“I went out one night, and I had a horrible hangover the next day and felt terrible and had probably done some stupid stuff, and I said, ‘I’m never doing this again,’” she said. “Then, a week later, I did it again. That’s when I had a lightbulb moment. I thought, ‘My God. I’m not in control, I’m not in charge, and I don’t know what to do.’ That was the last time I ever drank.
“I had heard about going to (12 Step) meetings, but I didn’t know what that was or anything about it. I just showed up to one, and thank God I did. I went to a couple of meetings a day for a month or so, because I didn’t know what else to do. And I think you need that, especially in the early days, because in the music business, you’re around people who drink all the time.”
It wasn’t easy, avoiding the people, places and things that might have been triggering. Friends wanted to go out, but Toupin knew that if she did, she would be offered drinks. Instead, she turned to a group of individuals she befriended in the rooms of recovery. With their guidance, and that of the 12 Steps, she began a process of self-discovery and self-reinvention, she said.
“For me, I think the biggest thing that drew me to being sober is that I realized I didn’t trust myself,” she said. “I had all the intentions in the world of doing this thing or being this type of person, and I would drop the ball. When I got sober, I started to see that I could trust myself. If I said I was going to do this thing, I would do it. You make that commitment in meetings, and by showing up, you prove to yourself that you can do that.”
Among the healthy relationships she formed in the rooms was one with another newly sober individual. Conventional recovery wisdom advises newcomers to avoid romantic entanglements for the first year of sobriety, but like a great many of her peers, Toupin had to do the field research for herself.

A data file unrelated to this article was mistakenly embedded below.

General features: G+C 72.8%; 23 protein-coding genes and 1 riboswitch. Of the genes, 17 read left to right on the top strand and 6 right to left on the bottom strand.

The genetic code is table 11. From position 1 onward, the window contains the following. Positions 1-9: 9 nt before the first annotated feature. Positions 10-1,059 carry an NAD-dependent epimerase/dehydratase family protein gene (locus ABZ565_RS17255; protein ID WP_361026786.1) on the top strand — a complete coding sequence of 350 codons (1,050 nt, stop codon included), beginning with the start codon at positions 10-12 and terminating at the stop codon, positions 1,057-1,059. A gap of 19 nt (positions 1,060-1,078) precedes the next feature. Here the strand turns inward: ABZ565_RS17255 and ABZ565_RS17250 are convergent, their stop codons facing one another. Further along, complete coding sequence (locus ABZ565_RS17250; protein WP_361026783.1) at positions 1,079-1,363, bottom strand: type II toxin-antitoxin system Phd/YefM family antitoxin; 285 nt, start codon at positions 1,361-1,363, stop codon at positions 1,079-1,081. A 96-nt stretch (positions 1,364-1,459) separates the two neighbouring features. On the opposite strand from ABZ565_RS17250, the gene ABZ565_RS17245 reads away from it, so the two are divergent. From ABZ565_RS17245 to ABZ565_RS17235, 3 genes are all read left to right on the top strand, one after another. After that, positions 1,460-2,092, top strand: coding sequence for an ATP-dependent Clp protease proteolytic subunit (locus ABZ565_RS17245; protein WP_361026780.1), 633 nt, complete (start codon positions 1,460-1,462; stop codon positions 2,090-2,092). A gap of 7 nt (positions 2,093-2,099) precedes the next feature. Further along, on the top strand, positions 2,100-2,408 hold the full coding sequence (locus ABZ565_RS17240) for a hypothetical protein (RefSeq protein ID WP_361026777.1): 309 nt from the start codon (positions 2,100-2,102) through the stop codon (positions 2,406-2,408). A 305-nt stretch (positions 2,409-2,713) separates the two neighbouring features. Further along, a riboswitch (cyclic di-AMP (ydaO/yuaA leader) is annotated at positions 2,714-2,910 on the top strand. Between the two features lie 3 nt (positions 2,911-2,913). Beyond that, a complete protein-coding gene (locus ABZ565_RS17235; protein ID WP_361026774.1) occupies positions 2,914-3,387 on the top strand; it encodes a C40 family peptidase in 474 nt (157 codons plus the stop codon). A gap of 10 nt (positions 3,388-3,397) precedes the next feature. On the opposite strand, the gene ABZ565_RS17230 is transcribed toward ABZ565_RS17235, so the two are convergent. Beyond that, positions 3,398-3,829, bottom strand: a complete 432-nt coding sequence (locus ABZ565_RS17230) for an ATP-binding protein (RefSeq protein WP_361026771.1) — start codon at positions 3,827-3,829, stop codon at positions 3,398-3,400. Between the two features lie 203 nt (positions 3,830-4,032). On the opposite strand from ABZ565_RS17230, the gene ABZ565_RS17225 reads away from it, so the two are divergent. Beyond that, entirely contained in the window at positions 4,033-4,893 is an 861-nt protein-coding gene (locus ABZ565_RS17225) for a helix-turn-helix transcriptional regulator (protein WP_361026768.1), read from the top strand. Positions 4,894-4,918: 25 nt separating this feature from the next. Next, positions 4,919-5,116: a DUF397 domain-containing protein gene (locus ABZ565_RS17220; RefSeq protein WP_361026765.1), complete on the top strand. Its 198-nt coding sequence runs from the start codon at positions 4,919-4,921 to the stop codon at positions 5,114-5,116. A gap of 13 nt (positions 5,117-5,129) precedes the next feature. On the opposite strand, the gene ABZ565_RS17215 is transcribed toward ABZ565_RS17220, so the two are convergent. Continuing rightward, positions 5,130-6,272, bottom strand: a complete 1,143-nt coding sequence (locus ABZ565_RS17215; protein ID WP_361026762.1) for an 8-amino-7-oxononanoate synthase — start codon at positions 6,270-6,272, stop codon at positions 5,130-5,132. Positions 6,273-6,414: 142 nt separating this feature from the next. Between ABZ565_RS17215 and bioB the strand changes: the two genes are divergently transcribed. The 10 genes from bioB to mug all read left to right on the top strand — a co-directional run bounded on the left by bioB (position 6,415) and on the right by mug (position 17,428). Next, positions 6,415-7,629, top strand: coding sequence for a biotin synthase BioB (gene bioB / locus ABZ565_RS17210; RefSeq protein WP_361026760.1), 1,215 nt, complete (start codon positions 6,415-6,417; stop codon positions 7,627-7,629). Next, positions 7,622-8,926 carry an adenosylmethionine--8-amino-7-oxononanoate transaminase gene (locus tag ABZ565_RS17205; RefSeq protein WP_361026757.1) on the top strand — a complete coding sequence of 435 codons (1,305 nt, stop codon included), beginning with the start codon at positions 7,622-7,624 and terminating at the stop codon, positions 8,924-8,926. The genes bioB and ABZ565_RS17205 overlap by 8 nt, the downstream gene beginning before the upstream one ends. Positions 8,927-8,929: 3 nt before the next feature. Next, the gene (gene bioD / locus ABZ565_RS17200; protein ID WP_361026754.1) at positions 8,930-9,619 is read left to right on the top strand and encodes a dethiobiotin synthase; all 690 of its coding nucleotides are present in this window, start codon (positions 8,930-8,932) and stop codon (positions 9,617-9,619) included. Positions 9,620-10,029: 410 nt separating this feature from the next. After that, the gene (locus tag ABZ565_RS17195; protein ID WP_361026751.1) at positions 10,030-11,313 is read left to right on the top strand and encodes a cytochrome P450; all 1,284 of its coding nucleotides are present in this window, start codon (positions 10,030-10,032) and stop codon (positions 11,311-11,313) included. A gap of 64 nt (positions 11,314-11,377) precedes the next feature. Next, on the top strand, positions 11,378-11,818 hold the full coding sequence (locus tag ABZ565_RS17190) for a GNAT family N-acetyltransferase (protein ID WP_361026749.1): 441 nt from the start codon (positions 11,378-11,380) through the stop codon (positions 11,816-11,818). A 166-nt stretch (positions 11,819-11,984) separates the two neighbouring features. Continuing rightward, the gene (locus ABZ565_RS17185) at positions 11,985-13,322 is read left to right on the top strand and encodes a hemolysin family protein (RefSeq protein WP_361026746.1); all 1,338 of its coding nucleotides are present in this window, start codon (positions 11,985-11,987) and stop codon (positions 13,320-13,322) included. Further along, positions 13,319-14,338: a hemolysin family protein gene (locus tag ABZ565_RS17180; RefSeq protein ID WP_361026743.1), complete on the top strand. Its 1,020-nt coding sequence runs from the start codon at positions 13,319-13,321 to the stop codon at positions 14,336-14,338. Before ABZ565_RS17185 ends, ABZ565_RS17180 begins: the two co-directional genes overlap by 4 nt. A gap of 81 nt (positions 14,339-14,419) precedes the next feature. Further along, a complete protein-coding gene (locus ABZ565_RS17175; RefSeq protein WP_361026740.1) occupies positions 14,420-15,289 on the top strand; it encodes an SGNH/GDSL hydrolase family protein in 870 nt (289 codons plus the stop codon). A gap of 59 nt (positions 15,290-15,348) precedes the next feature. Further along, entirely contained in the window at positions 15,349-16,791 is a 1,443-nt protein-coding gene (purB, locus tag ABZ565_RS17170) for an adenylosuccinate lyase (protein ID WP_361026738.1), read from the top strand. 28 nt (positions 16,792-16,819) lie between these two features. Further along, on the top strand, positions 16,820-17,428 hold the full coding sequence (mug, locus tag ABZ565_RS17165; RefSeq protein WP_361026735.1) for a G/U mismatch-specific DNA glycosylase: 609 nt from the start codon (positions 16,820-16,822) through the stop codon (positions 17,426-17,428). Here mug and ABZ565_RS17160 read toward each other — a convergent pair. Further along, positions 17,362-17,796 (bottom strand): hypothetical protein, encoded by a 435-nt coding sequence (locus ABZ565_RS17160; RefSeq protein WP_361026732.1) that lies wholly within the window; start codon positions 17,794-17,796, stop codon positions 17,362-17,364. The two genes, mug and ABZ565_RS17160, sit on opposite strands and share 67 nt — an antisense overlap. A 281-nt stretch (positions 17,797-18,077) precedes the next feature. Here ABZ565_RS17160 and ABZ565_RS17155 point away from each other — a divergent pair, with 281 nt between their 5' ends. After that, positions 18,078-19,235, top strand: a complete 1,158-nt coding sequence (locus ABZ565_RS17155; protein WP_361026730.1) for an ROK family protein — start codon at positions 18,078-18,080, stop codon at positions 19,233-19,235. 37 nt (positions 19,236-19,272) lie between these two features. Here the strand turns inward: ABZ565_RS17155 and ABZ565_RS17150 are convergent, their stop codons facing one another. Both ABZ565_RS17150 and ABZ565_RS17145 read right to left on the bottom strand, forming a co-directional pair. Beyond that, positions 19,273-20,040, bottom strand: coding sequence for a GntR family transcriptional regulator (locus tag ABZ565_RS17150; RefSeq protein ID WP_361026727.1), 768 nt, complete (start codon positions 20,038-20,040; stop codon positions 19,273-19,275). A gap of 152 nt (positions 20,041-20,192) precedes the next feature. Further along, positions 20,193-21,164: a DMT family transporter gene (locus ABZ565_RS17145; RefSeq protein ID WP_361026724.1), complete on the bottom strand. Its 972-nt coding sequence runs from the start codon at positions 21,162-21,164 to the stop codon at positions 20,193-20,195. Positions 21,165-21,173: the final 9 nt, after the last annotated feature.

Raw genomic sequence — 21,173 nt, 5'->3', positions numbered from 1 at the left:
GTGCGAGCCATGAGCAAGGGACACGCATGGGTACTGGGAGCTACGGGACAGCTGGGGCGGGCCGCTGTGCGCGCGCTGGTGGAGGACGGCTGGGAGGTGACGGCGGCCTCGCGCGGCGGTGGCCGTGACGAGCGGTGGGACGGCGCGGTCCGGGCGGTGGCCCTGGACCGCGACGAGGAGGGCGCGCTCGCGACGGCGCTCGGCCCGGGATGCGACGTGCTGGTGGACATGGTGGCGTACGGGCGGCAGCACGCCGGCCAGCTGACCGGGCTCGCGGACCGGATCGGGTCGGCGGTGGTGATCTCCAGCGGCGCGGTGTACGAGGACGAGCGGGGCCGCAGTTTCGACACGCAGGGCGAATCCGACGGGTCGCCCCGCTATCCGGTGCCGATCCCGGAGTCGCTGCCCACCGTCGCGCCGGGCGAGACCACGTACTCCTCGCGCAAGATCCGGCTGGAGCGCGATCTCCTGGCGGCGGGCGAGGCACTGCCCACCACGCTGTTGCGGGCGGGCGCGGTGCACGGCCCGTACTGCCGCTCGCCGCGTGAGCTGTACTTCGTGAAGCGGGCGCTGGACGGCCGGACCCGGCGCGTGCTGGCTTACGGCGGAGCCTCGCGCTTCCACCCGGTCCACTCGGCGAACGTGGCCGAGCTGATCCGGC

“In some ways, it was very good for me, because it was transitionary,” she said. “It was somebody to hang out with, who knew what was going on, who was on the same page, to a degree. I just kind of holed up and started to build a new life, and since then, I’ve just made a breakup record, so you can put two and two together.
“Now, I’m in this new and interesting phase, where with 2 ½ years sober, I’m dating, and it’s very strange. I realize it’s something I’ve never done as an adult. I’ve never been in this place before, probably because I wasn’t capable of it.”
“This breakup record” is “Magnetic Moves,” the first full-length record under her own name. In March 2018, she released the EP “Moroccan Ballroom” (recorded live at Village Studios), her first tentative steps back into music after a two-year absence, and in moving forward, her friends in the business urged her to find a producer to bring a full-length vision to fruition.
Nothing seemed to feel right, however, until she finally gathered with musicians Scott Davis and Josh Blue at the Austin studio The Finishing School. That chemistry, she said, made “Magnetic Moves” an easy record to make. While the edges have gossamer threads connected to the sound that was her wheelhouse in Houndmouth, the meat of the songs draw on pop, soul and indie rock influences that build a sound both bold and vibrant.
The unknown future is a bright one
“I really wanted to make a record that wasn’t strictly going to live in the Americana indie world, something a little more versatile and a little more open-minded,” she said. “I was looking for it to sound a little bit crisper and clearer than some of the other stuff than I’ve made, and so we addressed what each song needed and went from there. We had the same engineers (Steve Christensen and Aaron Glemboski) and the same musicians in the room for the whole thing, so inevitably it all ties together sonically, but each song is very different from one to the next.”